§ Where for the purposes of excess profits tax or income tax allowance has been made for repairs to motor vehicles and by the reason of the emergency created by the war such repairs have not been executed the said allowance or part thereof may be applied to meet expenditure on new vehicles to replace the old vehicles in respect of which the allowance was made. [Sir W. Wakefield.]
§ Brought up, and read the First time.
§ 9.30 p.m.
§ Sir W. Wakefield
I beg to move, "That the Clause be read a Second time."
The purpose of this Clause is to encourage the purchase of new vehicles rather than the repair of old ones, by allowing the money which has been admitted for deferred repairs to be utilised for the purchase of new vehicles. Very briefly, the reasons are as follow: It is of the utmost importance for the trade of the country as a whole for the road haulage industry to be efficient and run economically. This can best be done with new vehicles rather than by repairing old vehicles. Furthermore, in view of the shortage of labour, if people are used in factories to manufacture new vehicles rather than to repair old ones, this will be of advantage to the export trade. From the road safety point of view also, it is better to have new vehicles on the road rather than old, obsolete and worn-out vehicles. These are the reasons why the Government are asked to give sympathetic consideration to this Clause. During the war the remuneration of the road haulage industry has been limited by arrangements with the Ministry of War Transport, both for con- 1660 trolled undertakings and for hired vehicle operators, It has not been possible for them to put aside as much as would normally have been put aside for the purchase of new vehicles. The depreciation or wear and tear allowances provide money for replacements at the original prices, but— and this is the point for which Government sympathy is asked—new vehicles will be some 6o per cent. or more in price than the old ones, and for small operators, who compose the great bulk of the road haulage industry, this will be a severe handicap. If money which has been set aside for deferred repairs could be permitted to go towards the increased cost of the purchase of new vehicles, it would be extremely helpful to this industry. We ask for this as a special case, due to the circumstances arising out of the war, and not as a permanent feature. I hope that with that statement, which is brief in order not to detain the Committee, we may have the sympathetic consideration of the Chancellor of the Exchequer towards the proposal contained in this Clause.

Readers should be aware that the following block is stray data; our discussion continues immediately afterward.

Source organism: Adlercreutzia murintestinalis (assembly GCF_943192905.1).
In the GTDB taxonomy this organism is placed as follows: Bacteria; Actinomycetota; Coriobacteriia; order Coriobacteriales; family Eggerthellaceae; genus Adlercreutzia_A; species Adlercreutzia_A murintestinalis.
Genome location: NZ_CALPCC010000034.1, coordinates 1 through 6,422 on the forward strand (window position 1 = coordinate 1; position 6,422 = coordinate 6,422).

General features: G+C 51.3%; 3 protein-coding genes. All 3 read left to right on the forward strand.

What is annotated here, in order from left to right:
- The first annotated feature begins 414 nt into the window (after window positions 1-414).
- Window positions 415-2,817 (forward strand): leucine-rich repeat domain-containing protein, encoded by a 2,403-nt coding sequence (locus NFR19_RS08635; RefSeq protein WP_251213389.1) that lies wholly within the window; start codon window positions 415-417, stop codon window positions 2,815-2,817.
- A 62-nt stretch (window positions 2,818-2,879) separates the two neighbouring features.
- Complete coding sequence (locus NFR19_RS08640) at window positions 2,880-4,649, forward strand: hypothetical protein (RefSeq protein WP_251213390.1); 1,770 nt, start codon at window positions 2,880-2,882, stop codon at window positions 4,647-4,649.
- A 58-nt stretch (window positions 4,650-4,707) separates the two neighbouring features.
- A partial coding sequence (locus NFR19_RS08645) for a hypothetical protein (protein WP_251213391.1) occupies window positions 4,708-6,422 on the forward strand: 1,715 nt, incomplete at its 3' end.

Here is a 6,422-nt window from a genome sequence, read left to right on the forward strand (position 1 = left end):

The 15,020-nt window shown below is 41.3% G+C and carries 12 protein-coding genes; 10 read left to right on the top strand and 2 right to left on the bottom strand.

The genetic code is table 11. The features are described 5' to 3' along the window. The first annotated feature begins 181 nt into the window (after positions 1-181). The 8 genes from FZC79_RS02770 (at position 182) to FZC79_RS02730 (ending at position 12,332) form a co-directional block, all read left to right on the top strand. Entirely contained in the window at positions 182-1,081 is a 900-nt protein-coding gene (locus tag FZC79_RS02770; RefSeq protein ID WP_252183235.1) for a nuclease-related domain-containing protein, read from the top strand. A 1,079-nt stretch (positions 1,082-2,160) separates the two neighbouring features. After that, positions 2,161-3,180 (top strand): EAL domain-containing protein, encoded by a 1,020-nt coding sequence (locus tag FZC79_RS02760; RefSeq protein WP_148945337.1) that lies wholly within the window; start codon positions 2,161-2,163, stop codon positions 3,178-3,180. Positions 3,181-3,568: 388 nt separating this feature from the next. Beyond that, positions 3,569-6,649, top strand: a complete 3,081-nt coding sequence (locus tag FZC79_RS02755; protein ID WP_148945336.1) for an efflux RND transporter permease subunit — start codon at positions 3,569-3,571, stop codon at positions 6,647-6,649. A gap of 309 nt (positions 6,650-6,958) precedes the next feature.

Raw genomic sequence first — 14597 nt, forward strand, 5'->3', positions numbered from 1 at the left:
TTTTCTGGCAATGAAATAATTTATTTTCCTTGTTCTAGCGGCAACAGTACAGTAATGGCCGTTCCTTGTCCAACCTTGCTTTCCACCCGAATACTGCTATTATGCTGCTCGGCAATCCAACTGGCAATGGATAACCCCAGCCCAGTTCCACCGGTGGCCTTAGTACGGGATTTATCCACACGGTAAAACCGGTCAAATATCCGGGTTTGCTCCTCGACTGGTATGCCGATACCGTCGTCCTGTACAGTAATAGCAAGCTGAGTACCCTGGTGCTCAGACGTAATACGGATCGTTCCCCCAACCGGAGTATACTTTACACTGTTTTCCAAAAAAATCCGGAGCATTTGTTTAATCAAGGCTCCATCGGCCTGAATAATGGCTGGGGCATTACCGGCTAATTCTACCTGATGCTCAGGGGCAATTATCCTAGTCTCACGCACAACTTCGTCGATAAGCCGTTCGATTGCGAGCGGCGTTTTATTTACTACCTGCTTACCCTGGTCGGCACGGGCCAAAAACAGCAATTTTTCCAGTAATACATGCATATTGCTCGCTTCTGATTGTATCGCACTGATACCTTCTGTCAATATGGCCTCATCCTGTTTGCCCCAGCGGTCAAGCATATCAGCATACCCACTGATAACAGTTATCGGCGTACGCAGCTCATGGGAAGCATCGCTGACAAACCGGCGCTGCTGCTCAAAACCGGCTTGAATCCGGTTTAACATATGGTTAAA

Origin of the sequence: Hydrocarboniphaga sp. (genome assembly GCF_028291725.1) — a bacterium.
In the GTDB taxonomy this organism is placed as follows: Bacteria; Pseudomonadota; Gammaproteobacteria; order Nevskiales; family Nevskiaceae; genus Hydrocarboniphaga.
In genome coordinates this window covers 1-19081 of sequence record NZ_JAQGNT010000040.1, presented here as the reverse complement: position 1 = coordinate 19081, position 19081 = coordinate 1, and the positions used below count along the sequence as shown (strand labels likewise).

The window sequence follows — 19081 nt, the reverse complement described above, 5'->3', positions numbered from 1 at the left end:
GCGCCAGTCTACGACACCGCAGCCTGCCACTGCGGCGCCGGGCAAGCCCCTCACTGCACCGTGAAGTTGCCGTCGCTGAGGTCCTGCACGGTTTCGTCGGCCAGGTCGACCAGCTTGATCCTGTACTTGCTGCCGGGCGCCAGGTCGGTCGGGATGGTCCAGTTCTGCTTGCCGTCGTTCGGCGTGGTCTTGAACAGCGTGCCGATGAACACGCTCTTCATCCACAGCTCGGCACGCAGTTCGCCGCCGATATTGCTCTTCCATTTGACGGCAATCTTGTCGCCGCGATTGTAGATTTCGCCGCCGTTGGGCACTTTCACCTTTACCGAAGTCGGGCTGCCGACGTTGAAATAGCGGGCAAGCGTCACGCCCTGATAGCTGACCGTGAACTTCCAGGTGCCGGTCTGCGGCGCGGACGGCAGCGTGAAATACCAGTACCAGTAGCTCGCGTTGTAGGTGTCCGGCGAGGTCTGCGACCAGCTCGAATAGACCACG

§ Mr. Glenvil Hall
As the Committee will remember, this matter was dealt with in the Second Reading Debate. The short answer to the hon. Member is that the point he makes is actually covered under the legislation now in being. It is quite obvious that if repairs do not take place there could not, either under E.P.T. or Income Tax, be an allowance given for something which never happens. That being so, it is impossible for us to accept this Clause, even if it were necessary, which, actually, it is not, because the trader who replaces his vehicle 1661 after the war without repairing it will not be penalised in any way. He will get his full allowance in respect of the replaced vehicle and a special allowance for the new one. He will have had his wear and tear and obsolescence allowances in respect of the old one under Income Tax and E.P.T. If the hon. Member would agree to see me at some time I think I could make it perfectly clear to him that the point he raises is actually covered, and that the traders he has in mind will not be penalised in any way under the present Finance Bill. That being so, I hope that he will agree to withdraw his Clause.
§ Sir W. Wakefield
In View of the statement made by the Financial Secretary, I beg to ask leave to withdraw the Clause.
§ Motion and Clause, by leave, withdrawn.